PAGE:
Page 52 - Jewish Book Annual Volume 46

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YOHAI GOELL
Eretz-Israel Reference Tools:
A Bibliographic Survey
Y
a a k o v
S
h a v i t
h a s
recently presented a broad overview of
Eretz-Israel research.1 The expanding scholarly and popular
interest in this field, both in Israel and abroad, makes the use
of reference tools a necessity both for bibliographic control of
the growing quantity of publications and for the provision of
information to an increasing number of scholars, students and
laymen. The purpose of this article is to survey reference tools
having relevance to the study of Eretz-Israel and the State of
Israel. On the whole, it will be descriptive, though in some cases
a few evaluative comments will be offered.
Some definitions are in order before the survey is begun.
A reference tool is defined as a work encompassing many facts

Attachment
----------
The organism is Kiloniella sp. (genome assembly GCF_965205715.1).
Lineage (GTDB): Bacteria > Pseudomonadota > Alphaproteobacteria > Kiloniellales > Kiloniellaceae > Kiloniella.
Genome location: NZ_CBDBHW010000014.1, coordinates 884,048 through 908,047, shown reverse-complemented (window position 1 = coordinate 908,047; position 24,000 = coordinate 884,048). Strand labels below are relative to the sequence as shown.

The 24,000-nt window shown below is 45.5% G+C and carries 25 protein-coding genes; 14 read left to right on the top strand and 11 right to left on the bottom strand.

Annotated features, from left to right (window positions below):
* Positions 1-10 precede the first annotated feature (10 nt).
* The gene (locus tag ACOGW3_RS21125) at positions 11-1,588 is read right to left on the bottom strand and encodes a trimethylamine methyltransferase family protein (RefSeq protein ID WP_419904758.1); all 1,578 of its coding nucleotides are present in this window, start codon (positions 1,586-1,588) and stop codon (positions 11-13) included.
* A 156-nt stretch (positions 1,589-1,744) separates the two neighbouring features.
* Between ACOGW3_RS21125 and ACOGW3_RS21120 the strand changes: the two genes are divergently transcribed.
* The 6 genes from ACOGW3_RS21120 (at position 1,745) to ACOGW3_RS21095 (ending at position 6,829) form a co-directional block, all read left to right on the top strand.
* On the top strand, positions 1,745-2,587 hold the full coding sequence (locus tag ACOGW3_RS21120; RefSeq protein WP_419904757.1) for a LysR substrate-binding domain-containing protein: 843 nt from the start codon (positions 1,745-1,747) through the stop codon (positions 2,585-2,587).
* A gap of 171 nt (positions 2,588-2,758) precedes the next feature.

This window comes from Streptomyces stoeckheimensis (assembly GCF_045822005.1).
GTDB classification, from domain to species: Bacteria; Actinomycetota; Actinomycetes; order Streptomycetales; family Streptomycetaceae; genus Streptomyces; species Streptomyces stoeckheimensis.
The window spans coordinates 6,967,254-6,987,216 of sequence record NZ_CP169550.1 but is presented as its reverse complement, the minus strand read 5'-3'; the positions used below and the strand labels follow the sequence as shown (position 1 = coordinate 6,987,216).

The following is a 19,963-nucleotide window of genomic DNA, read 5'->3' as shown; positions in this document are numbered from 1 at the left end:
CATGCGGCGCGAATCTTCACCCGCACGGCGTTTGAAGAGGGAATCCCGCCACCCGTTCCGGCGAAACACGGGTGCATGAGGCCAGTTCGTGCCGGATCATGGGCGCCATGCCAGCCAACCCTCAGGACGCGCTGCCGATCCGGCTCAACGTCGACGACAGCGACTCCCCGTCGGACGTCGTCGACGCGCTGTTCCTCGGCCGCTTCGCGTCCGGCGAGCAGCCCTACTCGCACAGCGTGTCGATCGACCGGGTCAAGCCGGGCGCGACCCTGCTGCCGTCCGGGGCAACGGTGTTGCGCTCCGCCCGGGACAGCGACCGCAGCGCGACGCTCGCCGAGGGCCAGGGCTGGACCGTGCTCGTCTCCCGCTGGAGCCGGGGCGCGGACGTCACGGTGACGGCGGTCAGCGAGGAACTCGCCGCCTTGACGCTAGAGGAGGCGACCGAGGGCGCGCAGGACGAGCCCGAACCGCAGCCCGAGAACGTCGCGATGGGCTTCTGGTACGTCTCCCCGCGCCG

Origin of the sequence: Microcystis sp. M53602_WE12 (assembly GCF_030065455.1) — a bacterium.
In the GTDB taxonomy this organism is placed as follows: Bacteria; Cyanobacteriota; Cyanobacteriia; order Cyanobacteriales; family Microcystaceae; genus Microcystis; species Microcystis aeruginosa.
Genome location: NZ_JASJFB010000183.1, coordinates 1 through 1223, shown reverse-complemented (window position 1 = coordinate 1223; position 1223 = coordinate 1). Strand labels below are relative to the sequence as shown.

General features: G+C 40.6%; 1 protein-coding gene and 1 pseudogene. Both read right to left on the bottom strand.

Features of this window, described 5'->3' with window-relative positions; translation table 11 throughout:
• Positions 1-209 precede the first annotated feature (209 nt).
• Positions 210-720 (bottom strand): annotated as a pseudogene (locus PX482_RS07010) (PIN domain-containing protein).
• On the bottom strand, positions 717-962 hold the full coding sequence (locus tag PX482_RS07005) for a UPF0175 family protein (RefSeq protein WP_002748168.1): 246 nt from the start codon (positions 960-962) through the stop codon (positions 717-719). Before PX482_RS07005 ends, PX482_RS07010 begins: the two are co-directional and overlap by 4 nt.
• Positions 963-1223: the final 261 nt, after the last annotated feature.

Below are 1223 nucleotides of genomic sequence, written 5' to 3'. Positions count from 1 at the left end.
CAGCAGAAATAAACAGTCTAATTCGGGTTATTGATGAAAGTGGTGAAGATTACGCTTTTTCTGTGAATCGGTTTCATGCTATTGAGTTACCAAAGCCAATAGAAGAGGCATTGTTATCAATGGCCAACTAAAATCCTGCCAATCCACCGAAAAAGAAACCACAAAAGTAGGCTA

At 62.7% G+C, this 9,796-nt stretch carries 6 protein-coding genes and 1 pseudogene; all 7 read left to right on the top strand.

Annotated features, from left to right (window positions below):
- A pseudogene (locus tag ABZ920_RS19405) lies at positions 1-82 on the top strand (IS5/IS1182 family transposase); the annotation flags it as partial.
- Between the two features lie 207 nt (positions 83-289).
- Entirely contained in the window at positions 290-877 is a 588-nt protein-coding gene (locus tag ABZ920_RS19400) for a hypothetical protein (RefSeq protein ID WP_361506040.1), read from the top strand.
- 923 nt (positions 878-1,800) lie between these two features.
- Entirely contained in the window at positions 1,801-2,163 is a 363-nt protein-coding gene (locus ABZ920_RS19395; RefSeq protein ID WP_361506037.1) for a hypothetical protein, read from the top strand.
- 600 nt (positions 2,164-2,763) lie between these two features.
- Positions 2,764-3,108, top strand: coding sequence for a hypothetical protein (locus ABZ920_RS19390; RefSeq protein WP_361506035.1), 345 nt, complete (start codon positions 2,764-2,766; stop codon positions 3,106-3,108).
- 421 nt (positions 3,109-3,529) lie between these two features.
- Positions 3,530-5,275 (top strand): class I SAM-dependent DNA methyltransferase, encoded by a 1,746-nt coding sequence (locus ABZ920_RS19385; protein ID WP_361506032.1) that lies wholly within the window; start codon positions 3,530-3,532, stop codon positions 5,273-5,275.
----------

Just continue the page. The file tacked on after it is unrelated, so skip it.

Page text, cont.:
of information arranged in a logical, systematical-technical or­
der to enable their simple retrieval by the user. Because of this
arrangement, it is not meant to be read cover to cover. Now,
any well-researched and exhaustive monographic work on a fac­
et of Eretz-Israel studies is a collection of detailed, logically a r­
ranged facts of information, and if provided with a good index
allows for their fairly simple retrieval. All reference librarians
know that
the
book on the subject is often more productive of
the information required than many reference tools. However,
important as they may be, these studies are not arranged in
a systematical-technical order (e.g.: alphabetical, chronological,
geographical, linguistical, etc.) and are outside the scope of this
survey.
A second definition is the accepted differentiation between
1. Yaakov Shavit, “Eretz-Israel Research — Development and Trends: Sacred
History, National History, History,”
Jewish Book Annual
44 (1986-1987):
18-32.
44